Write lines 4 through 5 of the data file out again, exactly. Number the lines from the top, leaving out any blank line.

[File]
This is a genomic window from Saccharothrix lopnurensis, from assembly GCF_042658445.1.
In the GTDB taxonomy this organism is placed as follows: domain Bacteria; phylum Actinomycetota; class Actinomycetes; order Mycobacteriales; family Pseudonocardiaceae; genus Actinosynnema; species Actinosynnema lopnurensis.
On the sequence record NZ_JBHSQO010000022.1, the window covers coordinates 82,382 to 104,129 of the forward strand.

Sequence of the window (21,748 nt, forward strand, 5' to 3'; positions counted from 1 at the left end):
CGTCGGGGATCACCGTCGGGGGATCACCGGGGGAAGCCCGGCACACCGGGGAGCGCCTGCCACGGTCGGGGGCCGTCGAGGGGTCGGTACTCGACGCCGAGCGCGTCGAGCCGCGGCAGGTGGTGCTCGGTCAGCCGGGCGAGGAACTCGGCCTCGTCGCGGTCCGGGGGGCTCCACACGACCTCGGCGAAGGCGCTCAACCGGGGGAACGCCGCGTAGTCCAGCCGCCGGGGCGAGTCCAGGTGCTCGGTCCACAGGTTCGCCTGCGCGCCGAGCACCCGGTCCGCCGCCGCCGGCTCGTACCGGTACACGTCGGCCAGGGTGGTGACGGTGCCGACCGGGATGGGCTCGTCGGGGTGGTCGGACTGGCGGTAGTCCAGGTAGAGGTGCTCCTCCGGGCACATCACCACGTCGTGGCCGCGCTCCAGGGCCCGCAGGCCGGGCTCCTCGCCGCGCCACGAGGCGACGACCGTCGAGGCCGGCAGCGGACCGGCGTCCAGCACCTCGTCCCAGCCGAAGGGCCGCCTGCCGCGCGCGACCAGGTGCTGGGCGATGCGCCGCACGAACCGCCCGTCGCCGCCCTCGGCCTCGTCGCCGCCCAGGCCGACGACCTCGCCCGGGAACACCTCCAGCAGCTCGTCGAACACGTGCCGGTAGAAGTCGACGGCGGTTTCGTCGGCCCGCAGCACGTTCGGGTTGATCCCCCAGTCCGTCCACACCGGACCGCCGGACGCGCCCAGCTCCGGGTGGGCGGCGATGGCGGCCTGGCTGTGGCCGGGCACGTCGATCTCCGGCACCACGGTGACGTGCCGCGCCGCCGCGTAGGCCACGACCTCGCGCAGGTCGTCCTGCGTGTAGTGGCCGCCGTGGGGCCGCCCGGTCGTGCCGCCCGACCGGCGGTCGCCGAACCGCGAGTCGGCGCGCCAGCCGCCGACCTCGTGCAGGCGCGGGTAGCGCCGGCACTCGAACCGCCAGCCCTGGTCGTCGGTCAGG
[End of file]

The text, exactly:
Sequence of the window (21,748 nt, forward strand, 5' to 3'; positions counted from 1 at the left end):
CGTCGGGGATCACCGTCGGGGGATCACCGGGGGAAGCCCGGCACACCGGGGAGCGCCTGCCACGGTCGGGGGCCGTCGAGGGGTCGGTACTCGACGCCGAGCGCGTCGAGCCGCGGCAGGTGGTGCTCGGTCAGCCGGGCGAGGAACTCGGCCTCGTCGCGGTCCGGGGGGCTCCACACGACCTCGGCGAAGGCGCTCAACCGGGGGAACGCCGCGTAGTCCAGCCGCCGGGGCGAGTCCAGGTGCTCGGTCCACAGGTTCGCCTGCGCGCCGAGCACCCGGTCCGCCGCCGCCGGCTCGTACCGGTACACGTCGGCCAGGGTGGTGACGGTGCCGACCGGGATGGGCTCGTCGGGGTGGTCGGACTGGCGGTAGTCCAGGTAGAGGTGCTCCTCCGGGCACATCACCACGTCGTGGCCGCGCTCCAGGGCCCGCAGGCCGGGCTCCTCGCCGCGCCACGAGGCGACGACCGTCGAGGCCGGCAGCGGACCGGCGTCCAGCACCTCGTCCCAGCCGAAGGGCCGCCTGCCGCGCGCGACCAGGTGCTGGGCGATGCGCCGCACGAACCGCCCGTCGCCGCCCTCGGCCTCGTCGCCGCCCAGGCCGACGACCTCGCCCGGGAACACCTCCAGCAGCTCGTCGAACACGTGCCGGTAGAAGTCGACGGCGGTTTCGTCGGCCCGCAGCACGTTCGGGTTGATCCCCCAGTCCGTCCACACCGGACCGCCGGACGCGCCCAGCTCCGGGTGGGCGGCGATGGCGGCCTGGCTGTGGCCGGGCACGTCGATCTCCGGCACCACGGTGACGTGCCGCGCCGCCGCGTAGGCCACGACCTCGCGCAGGTCGTCCTGCGTGTAGTGGCCGCCGTGGGGCCGCCCGGTCGTGCCGCCCGACCGGCGGTCGCCGAACCGCGAGTCGGCGCGCCAGCCGCCGACCTCGTGCAGGCGCGGGTAGCGCCGGCACTCGAACCGCCAGCCCTGGTCGTCGGTCAGG